Daily Labor Report®

Punching In: Legal Drama for Labor Department

Feb. 11, 2019, 11:00 AM

Monday morning musings for workplace watchers

Lone Star State Overtime Showdown | Oracle War of Words | New NLRB Name Surfaces

Chris Opfer: Jaclyn and I didn’t set out to be crime reporters, but the new Epstein-Acosta investigation had us going behind the scenes at the Justice Department last week. The probe into what some call a “sweetheart deal” for accused pedophile Jeffrey Epstein means questions about Labor Secretary Alex Acosta’s role as lead prosecutor in the 10-year-old case aren’t going away anytime soon. There’s no indication, however, that the inquiry is immediately threatening Acosta’s Cabinet seat.

Meanwhile, there could be some new legal drama for the Labor Department when it rolls out a much-anticipated rule to update federal overtime pay requirements. The DOL is widely expected to bump the OT threshold to somewhere in the $33,000 range from the current $24,000. This threshold is the salary level under which workers are automatically entitled to time-and-a-half pay for all hours after 40 per week. Business advocates are once again saying they’re ready to sue if the department also decides to include a provision to automatically increase the threshold every few years or staggers it based on regional cost of living differences.

“I can tell you here today that if the DOL somehow ignores us, they will be sued again by the business community to challenge their authority to do that,” Littler Mendelson attorney Tammy McCutchen told a group of management lawyers last week about possible indexing and cost of living tweaks. “And guess what? We’ll bring it in Texas again.”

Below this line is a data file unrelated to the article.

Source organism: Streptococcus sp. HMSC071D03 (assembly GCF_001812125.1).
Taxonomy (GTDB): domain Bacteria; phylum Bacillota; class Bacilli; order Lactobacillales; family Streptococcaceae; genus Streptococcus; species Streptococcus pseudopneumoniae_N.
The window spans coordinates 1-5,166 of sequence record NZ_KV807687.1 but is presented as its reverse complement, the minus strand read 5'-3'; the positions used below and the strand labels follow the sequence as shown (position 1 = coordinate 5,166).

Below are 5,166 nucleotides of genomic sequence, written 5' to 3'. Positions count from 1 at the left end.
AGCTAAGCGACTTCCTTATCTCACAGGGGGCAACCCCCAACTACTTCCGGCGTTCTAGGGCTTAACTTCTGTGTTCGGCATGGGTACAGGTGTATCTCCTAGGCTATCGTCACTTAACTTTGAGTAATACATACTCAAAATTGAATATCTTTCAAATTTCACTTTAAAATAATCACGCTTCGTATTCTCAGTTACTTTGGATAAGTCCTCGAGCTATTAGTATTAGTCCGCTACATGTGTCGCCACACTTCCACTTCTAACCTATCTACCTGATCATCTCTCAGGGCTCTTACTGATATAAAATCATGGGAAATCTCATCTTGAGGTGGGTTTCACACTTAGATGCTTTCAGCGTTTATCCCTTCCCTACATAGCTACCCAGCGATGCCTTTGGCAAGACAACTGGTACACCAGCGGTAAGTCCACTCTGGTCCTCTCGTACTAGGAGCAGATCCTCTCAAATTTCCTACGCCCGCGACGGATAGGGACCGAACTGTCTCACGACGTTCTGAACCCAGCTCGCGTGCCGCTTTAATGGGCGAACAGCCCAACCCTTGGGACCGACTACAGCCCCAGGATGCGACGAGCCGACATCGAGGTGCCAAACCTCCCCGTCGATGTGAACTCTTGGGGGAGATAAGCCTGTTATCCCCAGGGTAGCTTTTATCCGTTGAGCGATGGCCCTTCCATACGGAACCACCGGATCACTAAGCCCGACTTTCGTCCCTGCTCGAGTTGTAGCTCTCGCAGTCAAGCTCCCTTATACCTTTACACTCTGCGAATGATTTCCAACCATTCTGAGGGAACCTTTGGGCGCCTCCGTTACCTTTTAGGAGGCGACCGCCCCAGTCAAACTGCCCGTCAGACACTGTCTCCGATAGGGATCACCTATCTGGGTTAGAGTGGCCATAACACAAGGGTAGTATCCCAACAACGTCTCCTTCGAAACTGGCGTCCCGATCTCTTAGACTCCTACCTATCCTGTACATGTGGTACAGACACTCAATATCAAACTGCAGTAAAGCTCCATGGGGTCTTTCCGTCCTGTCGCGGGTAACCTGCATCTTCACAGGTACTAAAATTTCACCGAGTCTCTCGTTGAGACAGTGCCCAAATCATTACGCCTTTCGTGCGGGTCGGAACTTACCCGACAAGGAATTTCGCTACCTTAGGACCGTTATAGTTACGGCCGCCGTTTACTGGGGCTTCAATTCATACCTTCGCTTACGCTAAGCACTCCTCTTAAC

The Chamber of Commerce, the National Federation of Independent Business, and other groups sued the Labor Department in a Texas federal court two years ago to stop an Obama administration rule that would have kicked the overtime threshold to nearly $48,000. The groups were mostly concerned about the broad expansion of time-and-a-half pay liability, but also none too happy with an auto-indexing provision that would have occasionally increased the threshold to track inflation.

Acosta has said publicly that the department should at least consider indexing as a form of regulatory efficiency that would allow for overtime updates without having to go through the extensive rulemaking process. He has also signaled that he’s at least aware of the argument that regional threshold differences could address concerns about the impact of new requirements on businesses in areas with lower living costs.

The DOL probably isn’t going to include either feature in its proposed overtime rule, but the department may ask the public to weigh in on whether those provisions should be part of the final regulation.

Hassan Kanu sat down with Adam Klein from Outten & Golden to talk about another closely watched employment issue—bans on asking job applicants about salary history—in this week’s Punching In podcast.